Warren Nesbitt was glad to see his old friend Ted Cummings. He turned to his wife and said “Ted worked in my shop before he got the notion in his head to leave town and live in the mountains. That boy was the best mechanic I ever had. I've been thinking about this since I heard those two kids lost everything in the fire. I'm going to offer Ted his old job back. I can't think of anyone better to take over my business when I retire next year.”
“That is a wonderful idea Warren but I wouldn't push him. I remember when you told him he wouldn't be happy being so far away from everything up there in those mountains. He seems to have fared pretty well. He has a beautiful family, don't you think?”
After the service, Warren waited his turn to shake hands with Ted. Everyone was gathered around the family offering their sympathies and well wishes.
“Mr. Nesbitt, how good to see you,” said Ted when he spotted his old boss.
“Ted, you look well yourself for someone who was conked on the head only a week ago. Are you feeling alright, son?”
“I'm doing just fine, Mr. Nesbitt. My Pa always told me I was hard headed. I guess he was right all along.”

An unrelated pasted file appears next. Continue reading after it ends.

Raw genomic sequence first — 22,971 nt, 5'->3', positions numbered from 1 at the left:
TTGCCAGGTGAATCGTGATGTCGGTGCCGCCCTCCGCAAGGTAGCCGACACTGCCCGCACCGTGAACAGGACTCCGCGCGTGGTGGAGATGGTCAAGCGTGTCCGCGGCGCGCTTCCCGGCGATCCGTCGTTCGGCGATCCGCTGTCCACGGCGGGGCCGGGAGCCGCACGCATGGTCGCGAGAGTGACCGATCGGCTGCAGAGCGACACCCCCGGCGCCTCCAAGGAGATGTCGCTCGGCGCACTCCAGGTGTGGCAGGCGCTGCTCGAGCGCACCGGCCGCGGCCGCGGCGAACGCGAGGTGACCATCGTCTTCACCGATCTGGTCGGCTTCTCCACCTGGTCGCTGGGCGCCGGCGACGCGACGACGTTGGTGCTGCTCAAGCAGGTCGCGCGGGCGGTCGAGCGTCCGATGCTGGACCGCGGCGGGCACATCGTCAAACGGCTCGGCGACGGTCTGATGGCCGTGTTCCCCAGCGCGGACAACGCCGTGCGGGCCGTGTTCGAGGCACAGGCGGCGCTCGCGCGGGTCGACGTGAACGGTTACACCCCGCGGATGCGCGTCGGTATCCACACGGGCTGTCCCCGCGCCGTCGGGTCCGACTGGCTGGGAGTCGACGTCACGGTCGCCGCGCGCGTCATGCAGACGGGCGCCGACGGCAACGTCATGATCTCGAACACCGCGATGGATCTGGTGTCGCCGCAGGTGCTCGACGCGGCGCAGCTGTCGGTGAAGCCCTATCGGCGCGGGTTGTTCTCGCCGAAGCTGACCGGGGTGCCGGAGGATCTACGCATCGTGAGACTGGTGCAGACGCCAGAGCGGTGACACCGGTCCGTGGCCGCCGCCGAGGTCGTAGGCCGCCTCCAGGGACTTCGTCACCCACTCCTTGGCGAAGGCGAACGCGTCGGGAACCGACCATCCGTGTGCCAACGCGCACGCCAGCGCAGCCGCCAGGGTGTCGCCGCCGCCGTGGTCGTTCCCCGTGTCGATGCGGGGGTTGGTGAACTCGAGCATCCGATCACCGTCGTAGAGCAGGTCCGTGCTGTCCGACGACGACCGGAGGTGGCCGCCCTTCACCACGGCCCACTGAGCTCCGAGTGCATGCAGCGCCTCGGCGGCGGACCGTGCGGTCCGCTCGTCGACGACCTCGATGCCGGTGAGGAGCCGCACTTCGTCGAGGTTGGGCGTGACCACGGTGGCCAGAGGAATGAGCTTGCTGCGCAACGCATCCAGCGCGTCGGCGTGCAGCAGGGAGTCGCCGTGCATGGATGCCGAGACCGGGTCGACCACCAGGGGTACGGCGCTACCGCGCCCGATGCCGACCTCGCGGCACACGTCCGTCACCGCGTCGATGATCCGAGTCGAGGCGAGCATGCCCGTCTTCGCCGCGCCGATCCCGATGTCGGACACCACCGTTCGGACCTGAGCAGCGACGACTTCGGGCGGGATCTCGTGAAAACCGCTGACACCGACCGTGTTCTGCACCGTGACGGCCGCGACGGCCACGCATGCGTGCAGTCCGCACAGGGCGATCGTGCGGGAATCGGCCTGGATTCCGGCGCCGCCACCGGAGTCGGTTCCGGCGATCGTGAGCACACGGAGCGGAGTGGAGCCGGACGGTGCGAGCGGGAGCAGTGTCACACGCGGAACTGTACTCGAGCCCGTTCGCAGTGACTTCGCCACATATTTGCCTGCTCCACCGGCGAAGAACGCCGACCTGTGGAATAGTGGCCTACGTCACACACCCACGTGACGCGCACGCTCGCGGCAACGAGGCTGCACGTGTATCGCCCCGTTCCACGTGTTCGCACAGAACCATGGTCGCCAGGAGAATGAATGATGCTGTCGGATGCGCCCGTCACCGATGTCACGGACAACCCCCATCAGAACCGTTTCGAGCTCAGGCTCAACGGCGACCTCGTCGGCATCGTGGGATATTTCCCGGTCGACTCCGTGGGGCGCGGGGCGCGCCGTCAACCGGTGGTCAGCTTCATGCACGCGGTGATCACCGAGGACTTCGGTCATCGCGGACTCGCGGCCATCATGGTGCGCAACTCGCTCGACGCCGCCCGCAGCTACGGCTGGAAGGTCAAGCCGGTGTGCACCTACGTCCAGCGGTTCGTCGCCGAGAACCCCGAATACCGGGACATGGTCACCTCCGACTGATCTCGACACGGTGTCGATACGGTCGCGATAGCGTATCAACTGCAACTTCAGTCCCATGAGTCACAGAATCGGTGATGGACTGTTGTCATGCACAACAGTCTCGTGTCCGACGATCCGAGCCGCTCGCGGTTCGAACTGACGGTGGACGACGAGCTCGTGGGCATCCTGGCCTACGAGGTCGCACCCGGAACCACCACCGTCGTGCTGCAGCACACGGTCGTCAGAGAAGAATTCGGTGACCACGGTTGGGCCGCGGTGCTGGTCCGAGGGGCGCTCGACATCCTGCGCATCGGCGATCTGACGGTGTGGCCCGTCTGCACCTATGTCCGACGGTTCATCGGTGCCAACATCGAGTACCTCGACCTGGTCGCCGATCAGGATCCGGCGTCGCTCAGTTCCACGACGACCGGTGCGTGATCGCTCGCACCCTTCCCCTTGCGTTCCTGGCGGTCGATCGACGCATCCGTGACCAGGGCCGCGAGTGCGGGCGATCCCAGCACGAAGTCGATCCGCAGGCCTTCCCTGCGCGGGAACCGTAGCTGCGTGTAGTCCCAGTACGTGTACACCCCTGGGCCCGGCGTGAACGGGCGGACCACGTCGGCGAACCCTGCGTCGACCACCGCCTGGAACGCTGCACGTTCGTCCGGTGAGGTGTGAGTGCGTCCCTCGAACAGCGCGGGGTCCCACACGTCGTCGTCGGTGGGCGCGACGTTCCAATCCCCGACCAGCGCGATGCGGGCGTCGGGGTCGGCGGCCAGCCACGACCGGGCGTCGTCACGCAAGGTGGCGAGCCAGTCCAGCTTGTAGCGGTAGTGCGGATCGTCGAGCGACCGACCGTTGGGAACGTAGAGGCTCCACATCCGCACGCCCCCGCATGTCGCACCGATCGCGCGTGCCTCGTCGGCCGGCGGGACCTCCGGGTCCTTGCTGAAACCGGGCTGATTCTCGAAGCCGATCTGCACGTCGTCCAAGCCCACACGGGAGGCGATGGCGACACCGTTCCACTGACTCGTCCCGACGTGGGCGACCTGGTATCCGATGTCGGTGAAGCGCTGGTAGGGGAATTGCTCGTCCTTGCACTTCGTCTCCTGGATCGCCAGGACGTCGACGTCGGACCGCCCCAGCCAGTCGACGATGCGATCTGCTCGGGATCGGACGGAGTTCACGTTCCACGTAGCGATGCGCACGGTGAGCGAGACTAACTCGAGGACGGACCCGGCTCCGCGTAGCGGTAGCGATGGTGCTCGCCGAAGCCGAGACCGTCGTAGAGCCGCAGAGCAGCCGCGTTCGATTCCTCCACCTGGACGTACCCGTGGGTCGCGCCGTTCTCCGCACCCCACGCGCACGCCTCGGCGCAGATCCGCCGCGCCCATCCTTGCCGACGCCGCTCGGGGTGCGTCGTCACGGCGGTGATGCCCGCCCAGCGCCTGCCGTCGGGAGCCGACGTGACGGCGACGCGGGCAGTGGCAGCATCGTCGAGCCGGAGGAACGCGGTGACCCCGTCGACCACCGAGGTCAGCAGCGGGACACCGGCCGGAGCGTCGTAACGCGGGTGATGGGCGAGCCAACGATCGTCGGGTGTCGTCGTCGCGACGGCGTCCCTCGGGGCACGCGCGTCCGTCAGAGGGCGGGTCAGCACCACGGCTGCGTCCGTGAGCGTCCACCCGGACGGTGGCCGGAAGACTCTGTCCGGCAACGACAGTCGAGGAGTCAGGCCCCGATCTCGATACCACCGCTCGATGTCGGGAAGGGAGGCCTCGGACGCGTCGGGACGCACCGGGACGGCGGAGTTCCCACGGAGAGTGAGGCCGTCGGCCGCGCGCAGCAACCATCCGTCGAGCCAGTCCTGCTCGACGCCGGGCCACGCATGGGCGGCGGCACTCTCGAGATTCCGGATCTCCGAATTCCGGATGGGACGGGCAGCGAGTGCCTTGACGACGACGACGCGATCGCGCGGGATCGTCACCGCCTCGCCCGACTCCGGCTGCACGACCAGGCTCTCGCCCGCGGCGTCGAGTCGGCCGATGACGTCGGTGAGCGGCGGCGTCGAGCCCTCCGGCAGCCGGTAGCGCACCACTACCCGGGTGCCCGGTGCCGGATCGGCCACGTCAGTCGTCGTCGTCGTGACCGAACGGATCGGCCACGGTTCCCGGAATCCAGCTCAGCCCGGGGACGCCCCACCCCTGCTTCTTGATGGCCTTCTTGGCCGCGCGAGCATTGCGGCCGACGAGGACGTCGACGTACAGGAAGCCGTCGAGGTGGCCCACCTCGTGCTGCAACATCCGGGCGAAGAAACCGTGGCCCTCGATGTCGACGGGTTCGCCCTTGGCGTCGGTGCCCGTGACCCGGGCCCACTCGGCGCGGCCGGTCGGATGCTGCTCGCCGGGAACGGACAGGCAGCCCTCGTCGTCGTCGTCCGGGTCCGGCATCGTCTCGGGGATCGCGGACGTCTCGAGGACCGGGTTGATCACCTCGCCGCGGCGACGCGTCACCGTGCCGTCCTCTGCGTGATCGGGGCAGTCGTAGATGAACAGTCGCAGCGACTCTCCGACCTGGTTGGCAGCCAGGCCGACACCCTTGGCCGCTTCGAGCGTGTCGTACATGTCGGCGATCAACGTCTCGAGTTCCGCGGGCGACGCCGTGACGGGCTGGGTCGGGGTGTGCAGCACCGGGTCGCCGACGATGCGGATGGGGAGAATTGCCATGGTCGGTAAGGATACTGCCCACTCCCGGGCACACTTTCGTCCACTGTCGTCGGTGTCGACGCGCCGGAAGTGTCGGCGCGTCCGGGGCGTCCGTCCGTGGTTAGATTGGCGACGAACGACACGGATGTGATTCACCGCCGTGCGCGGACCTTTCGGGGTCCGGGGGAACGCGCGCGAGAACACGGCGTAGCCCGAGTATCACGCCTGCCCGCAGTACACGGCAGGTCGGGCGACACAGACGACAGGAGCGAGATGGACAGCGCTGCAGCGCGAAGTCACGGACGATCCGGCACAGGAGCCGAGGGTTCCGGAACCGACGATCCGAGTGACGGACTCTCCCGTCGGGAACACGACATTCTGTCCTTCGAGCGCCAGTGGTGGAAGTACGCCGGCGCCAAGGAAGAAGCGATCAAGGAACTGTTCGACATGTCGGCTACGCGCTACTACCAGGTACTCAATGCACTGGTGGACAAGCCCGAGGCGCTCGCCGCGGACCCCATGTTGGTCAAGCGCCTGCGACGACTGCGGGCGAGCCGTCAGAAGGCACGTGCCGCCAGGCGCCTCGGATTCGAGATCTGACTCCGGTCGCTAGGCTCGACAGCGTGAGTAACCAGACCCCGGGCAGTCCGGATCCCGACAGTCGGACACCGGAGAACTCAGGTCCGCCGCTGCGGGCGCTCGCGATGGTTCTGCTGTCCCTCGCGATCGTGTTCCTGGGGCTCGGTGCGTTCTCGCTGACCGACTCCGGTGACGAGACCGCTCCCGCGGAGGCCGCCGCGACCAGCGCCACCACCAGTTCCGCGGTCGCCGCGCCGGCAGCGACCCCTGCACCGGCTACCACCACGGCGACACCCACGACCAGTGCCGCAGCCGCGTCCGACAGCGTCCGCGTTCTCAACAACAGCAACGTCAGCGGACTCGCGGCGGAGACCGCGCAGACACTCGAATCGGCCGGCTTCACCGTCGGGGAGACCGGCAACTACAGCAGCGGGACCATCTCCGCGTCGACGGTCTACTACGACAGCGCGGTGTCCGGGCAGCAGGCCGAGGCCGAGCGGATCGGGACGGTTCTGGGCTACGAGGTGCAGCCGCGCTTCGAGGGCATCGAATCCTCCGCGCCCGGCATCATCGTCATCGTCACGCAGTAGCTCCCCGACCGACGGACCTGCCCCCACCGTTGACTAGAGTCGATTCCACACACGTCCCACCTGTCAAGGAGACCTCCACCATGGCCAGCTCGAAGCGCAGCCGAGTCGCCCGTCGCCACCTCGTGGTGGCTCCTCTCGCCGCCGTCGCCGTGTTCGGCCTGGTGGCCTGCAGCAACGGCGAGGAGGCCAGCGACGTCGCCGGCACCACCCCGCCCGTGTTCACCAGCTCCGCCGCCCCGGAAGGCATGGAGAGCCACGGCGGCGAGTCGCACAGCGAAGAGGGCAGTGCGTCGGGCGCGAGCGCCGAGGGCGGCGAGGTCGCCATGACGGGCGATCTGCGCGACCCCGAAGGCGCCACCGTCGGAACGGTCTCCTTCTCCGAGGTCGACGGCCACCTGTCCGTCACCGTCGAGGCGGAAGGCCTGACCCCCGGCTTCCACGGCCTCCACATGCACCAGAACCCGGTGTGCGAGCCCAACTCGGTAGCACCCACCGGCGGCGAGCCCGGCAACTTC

“Listen boy, you know I'm not one to beat around the bush. I know it's Christmas and no time to talk business. Maybe day after tomorrow you could stop by the shop. I'd like to offer you your old job back. We can discuss the future when I see you. I don't want an answer now, I just want you to think about it.”
Ted was tempted to give him his answer but he hadn't even mentioned to Sally that he was thinking about moving back to town. Joe told him not to make any rash decisions and he thought that was good advice to follow.
“I see you followed doctor's orders and rested in bed tonight.” Joe Mackenzie knew his stubborn friend would not follow his recommendation but had to try anyway.
“Hi Doc, you didn't expect me to follow your advice now did you?”
“No. How are you feeling? I saw you deep in conversation with Warren Nesbitt. Does that mean you are still considering a move back here?”
“Actually, he wants to talk to me about working for him. I haven't mentioned it to Sally. I'm not sure how she feels about leaving our home. Of course, there isn't a home anymore. The thing is, we won't be able to go back to the mountains until I can build a new house for us. That will take months. I don't see anyway we will be able to go back before summer. We may have to find a place to live in Camden Corners for the time being. Tracy and Holly have been overly generous in putting us up but we can't stay at The Merryweather too long.
Melanie walked up to her husband and Ted. “Hi Ted, I'm Melanie Mackenzie. I've met Sally and the children and I'm awfully happy to finally meet you. I'm married to your doctor here.”
“Hello Melanie, Sally told me you did some shopping for us. I can't thank you enough for your choices from the lingerie department.”
“I thought you'd like those, old buddy,” laughed Joe.